TOKYO -- The Rev. Wes Calvery came to Japan 44 years ago during a wave of missionary work that washed over a proud, broken land.
It was almost impossible to get wary Japanese -- steeped in centuries of Shinto and Buddhist traditions -- to go anywhere near foreign churches and foreign clergy.
Today, young people flock to his Sharon Gospel Church west of Tokyo for one reason: to get married. They want a wedding that looks and sounds like the ones in movies and on television. They want flowers, candles and white lace. They want to take vows that talk about love, more than duty, and their future, more than their ancestors' pasts.
"They tell me that they want to be able to understand what they're saying in their own wedding, instead of just repeating a lot of old language that they think is gloomy and intimidating and has nothing to do with their lives," he said. "In other words, they think traditional Japanese weddings are old- fashioned. ... They don't want to just go through the motions."
But there's the rub. While missionaries say Christian ministers conduct 40 percent or more of Japan's weddings, few of the brides and grooms are Christians. Only 1 percent of the Japanese population is Christian, a statistic that has changed little in recent years. Thus, many missionaries debate whether it truly helps their cause for so many brides and grooms to go through a new set of motions, speaking vows that they may only think that they understand.
The bottom line is that it's easy to get cynical about the role of religious rites and symbols in Japanese life, said reporter Junko Tanaka, who covers America and American trends for NHK (Japan Broadcasting Corporation). A ceremony may only be a ceremony.
"I don't think the wedding trend has any profound meaning," she said. "It is a very superficial and commercialized trend. ... Young people think it is 'cooler' or 'more fashionable' to have a wedding in church, in a wedding dress, rather than having one in a shrine or a temple in a kimono."
Yet religious rites, centering on religious vows, have meaning even if they take place in chapels attached to luxury hotels. The ministers at the altars are real. The brides and grooms are real. The parents in the pews are real. These are real weddings, even if the participants think of them as mere fashion statements.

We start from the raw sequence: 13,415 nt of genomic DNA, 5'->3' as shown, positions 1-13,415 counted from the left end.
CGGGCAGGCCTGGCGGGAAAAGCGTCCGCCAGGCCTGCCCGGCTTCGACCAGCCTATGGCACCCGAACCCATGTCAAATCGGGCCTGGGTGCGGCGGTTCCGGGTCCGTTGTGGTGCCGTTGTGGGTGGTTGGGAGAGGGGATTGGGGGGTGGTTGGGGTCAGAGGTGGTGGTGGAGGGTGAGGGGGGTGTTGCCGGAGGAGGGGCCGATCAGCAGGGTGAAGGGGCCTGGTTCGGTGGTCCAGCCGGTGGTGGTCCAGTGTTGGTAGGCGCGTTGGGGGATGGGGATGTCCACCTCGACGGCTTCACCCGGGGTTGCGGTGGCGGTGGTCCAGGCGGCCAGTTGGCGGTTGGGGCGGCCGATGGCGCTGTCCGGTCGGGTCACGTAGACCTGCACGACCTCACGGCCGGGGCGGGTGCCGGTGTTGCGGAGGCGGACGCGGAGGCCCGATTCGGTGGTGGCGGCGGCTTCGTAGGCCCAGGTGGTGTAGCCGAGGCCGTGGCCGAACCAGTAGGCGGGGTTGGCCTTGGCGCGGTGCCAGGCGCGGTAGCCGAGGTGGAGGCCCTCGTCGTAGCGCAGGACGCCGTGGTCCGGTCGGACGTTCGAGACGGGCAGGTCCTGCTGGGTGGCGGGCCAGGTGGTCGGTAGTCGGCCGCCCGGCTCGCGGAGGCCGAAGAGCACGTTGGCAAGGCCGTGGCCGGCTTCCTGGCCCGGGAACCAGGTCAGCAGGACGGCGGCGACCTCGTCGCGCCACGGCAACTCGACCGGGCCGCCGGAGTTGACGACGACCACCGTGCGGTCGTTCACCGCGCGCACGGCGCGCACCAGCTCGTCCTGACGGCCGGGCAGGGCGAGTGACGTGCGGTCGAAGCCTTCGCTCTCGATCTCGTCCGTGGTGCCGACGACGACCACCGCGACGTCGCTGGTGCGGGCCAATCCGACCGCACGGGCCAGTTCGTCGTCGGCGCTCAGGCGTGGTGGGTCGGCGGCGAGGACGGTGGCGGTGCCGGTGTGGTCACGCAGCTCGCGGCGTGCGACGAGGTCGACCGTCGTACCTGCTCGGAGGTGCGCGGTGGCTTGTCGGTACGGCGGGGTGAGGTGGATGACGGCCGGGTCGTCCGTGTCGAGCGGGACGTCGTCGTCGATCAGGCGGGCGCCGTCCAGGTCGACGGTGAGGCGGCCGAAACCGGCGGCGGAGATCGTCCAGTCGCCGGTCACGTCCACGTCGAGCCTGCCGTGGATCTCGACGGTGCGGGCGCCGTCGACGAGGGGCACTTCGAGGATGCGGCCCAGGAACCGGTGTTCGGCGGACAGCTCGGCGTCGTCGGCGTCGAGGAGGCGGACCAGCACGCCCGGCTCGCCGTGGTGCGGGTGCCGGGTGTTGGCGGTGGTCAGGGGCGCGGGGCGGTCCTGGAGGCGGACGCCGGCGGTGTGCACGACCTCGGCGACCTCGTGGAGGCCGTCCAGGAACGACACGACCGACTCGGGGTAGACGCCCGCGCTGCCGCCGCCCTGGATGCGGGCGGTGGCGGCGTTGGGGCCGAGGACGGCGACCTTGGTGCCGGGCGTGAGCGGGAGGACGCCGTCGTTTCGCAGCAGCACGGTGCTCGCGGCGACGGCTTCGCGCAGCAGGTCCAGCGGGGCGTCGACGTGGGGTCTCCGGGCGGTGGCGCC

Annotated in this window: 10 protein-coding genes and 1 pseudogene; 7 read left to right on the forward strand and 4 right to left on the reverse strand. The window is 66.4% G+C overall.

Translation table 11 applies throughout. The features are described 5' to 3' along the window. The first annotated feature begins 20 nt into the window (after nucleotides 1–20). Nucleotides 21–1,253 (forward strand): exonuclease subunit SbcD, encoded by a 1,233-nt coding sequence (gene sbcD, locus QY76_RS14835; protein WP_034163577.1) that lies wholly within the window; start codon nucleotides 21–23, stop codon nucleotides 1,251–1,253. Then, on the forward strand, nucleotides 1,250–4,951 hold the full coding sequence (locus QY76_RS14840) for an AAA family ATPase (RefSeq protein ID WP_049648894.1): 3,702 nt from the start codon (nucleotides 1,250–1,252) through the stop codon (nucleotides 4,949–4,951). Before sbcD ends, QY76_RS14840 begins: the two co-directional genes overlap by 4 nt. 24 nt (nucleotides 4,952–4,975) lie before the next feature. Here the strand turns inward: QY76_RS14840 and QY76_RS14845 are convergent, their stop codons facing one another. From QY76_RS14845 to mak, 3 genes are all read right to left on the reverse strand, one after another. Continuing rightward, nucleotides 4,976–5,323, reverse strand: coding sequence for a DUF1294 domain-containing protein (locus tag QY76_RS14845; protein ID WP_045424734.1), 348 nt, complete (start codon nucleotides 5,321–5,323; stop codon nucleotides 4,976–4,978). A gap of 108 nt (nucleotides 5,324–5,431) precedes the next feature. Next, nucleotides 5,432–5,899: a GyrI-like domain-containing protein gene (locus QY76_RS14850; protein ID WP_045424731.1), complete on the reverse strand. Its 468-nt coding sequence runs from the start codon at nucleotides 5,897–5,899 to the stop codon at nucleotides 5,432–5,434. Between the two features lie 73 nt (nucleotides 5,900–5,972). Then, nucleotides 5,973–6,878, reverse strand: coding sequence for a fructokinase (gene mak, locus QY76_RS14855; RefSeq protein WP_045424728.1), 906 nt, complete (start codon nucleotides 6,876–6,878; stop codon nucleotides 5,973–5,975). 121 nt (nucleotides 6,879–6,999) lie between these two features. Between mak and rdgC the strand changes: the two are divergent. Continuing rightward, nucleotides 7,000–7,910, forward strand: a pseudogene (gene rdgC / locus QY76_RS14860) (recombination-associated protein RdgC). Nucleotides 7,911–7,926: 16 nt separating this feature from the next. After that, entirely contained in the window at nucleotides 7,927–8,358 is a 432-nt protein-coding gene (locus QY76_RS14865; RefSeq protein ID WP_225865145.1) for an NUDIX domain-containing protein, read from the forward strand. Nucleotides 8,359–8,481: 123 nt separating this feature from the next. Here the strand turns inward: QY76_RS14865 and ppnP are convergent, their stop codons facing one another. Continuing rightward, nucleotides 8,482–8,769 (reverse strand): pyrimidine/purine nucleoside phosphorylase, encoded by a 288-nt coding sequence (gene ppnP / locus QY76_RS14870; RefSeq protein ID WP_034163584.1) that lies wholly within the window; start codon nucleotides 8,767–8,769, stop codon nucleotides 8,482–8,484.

Then again, this may not be as big a change as it appears at first glance. It is perfectly normal in Japan for people to embrace different, even conflicting, religious practices at different times in their lives. As the saying goes, the Japanese are born Shinto and die Buddhist. They may practice one faith, neither or both. Today they may blend in elements of Christianity.
The big news is that this cafeteria approach is becoming more popular worldwide. In the United States, millions of nominal Christians now dabble in Buddhist meditation, read books by self- help gurus, devour entertainment created by Hindu wannabes and wonder, from time to time, about reincarnation. And note this irony: a growing number of American pastors are beginning to decline to do weddings for people they believe are not practicing Christians. We are the world.
Yet Calvery remains convinced that it makes sense for missionaries -- in the context of Japan -- to risk performing weddings for non-Christians. After 10 years in this line of work, his "wedding chapel" has evolved into a full-fledged church complete with worship services, education programs and other ministries. He also noted that he now requires a counseling session with parents before each wedding, as well as with the bride and groom.
"The whole area now accepts our chapel as a regular church - - one that just happens to do 400 weddings a year," he said. "I don't have to push my Christianity on people. Now they are coming to me. And in each and every one of those 30-minute weddings, I get 10 minutes to preach to people I would have never seen in my church, otherwise."